Do I Need a Visa for Slovenia?

The world’s borders system is quite complicated. On the one hand, countries are protected from any negative influence. On the other one, it brings a lot of confusion for regular travelers like you and me. Fortunately, we live in the era of the global internet, so finding the answer regarding any country is easy-peasy!

In general, if you are from a country of the Schengen area, the European Union, the USA, and the United Kingdom, you don’t need any visa to Slovenia. Probably, you could need it in several cases only. They all are mentioned in this article as well as listed those countries from where you need a visa.   

Schengen Area

Yes, Slovenia is a part of the Schengen Area and the part of the EU. The agreement signed for canceling visa checks within the area and allowing the individuals to travel freely. Now, the area consists of 22 EU member states as well as four non-EU countries that are members of EFTA: Iceland, Liechtenstein, Norway, and Switzerland. Moreover, Bulgaria, Croatia, Cyprus, and Romania are not in the area yet, but you can travel there without any visa too.

Therefore, you don’t need any visa if you are from any mentioned above country, or from other 22 states (Austria, Belgium, Czech Republic, Estonia, Denmark, Finland, France, Germany, Greece, Hungary, Italy, Latvia, Lithuania, Luxembourg, Malta, Netherlands, Poland, Portugal, Slovakia, Spain, Sweden).

Moreover, there are countries that are not members of the Schengen Area but still have open borders with the area. They include Monaco, San Marino, Andorra, and Vatican City. On the other hand, it’s understandable because those countries are small, and there is no reason to implement full border control there. Thus, if you are from there, you also don’t need any visa.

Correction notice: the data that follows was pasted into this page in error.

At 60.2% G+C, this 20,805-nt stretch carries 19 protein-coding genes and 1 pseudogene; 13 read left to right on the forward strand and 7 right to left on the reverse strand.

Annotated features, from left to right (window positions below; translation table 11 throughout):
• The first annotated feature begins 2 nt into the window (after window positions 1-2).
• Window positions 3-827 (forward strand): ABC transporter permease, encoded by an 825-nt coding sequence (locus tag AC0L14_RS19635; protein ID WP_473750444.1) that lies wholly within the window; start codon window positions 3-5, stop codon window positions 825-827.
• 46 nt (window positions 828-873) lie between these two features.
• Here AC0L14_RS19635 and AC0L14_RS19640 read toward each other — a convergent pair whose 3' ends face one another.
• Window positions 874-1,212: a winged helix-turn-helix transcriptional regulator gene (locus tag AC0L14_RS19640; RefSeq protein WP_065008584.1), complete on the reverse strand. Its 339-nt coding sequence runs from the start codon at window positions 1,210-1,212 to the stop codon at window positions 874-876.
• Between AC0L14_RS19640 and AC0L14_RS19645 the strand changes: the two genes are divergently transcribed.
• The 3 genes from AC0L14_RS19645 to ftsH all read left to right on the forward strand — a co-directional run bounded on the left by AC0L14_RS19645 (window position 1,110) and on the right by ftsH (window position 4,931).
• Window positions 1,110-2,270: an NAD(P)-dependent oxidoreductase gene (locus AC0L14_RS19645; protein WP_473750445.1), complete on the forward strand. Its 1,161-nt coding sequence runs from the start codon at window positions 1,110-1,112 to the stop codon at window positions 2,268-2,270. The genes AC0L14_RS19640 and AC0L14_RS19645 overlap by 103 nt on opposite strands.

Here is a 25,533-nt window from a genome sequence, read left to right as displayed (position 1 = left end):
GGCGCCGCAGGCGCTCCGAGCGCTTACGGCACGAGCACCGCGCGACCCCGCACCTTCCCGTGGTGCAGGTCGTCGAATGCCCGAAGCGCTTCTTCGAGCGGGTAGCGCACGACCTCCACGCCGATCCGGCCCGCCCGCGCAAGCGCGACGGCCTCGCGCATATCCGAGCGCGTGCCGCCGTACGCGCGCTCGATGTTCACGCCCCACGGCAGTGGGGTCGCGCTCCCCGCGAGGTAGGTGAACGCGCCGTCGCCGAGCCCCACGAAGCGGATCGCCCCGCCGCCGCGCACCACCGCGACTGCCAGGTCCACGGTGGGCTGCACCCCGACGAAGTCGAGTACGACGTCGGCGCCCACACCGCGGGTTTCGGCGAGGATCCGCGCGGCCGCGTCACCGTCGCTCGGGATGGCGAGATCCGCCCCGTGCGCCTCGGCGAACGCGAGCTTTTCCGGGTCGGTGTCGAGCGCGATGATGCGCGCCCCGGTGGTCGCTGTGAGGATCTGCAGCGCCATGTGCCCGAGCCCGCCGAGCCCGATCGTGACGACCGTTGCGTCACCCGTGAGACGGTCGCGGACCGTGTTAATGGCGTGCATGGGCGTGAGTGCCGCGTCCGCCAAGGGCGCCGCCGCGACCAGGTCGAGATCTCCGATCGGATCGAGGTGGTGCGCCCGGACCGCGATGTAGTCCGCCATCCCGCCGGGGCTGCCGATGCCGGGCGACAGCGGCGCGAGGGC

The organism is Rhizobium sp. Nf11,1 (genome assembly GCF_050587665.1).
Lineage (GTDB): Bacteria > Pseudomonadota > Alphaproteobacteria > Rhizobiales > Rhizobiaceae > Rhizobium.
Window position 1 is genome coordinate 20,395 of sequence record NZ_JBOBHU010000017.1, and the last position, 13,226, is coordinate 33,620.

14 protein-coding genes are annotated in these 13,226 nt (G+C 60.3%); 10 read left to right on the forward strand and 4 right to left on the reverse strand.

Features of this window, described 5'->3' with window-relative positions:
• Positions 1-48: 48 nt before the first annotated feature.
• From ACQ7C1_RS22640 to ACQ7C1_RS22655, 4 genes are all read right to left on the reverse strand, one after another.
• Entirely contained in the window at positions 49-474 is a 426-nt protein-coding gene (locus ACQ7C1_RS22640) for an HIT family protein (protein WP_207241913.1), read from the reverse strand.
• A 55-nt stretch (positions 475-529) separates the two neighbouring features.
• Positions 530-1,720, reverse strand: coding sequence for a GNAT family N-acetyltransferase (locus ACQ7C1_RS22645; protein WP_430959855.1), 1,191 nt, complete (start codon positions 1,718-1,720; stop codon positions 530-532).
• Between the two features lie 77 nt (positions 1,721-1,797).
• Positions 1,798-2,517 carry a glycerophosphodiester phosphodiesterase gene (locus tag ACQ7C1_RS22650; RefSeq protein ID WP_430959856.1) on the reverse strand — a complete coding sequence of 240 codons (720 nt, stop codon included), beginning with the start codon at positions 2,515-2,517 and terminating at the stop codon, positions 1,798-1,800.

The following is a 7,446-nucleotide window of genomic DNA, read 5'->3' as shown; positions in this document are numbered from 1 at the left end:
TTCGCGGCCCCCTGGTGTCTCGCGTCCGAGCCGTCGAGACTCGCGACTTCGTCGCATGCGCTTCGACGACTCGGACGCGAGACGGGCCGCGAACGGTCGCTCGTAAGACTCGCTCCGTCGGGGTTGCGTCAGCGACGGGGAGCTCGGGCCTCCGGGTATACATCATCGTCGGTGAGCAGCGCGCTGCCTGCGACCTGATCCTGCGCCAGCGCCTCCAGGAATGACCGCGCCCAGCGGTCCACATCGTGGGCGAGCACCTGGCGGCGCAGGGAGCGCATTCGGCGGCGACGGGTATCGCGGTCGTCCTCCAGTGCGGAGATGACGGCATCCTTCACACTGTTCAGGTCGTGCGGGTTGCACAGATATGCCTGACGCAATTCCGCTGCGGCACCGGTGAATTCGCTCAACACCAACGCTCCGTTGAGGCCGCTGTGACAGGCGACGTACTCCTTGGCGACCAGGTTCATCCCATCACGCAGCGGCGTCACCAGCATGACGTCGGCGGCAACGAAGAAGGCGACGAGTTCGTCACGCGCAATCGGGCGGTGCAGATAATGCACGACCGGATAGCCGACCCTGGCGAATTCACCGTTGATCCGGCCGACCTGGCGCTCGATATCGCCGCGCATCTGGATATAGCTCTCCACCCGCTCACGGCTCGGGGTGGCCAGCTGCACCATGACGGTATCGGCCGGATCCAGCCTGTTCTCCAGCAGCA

What about Romania, Croatia, and Cyprus? They are obliged to enter the area as soon as possible; however, their border control is already based on the Schengen acquis. They are open for you, but keep in mind Croatia, because you might want to travel there from Slovenia, and be prepared for passport control as well as having an appropriate visa if you are not the EU resident. 

To explain a bit the borders of the European continent, it’s important to mention that The Azores, Madeira, and the Canary Islands are special members of the EU and the Schengen zone; however, they are not located on the European continent.

Countries Outside Schengen Area

In general, it’s not all the list of the countries that can travel to Slovenia on a visa-free regime. There are states citizens of which can have a short stay period just with their ordinary passports. This means 90 days within a 180-day period. It can be done for travel or business purposes. The list includes:

  • Albania
  • Andorra
  • Antigua and Barbuda
  • Argentina
  • Australia
  • Bahamas
  • Barbados
  • Bosnia and Herzegovina
  • Brazil
  • Brunei
  • Canada
  • Chile
  • Colombia
  • Costa Rica
  • Dominica
  • El Salvador
  • Georgia
  • Grenada
  • Guatemala
  • Honduras
  • Hong Kong
  • Israel
  • Japan
  • Kiribati
  • Macau
  • Malaysia
  • Marshall Islands
  • Mauritius
  • Mexico
  • Micronesia
  • Moldova
  • Monaco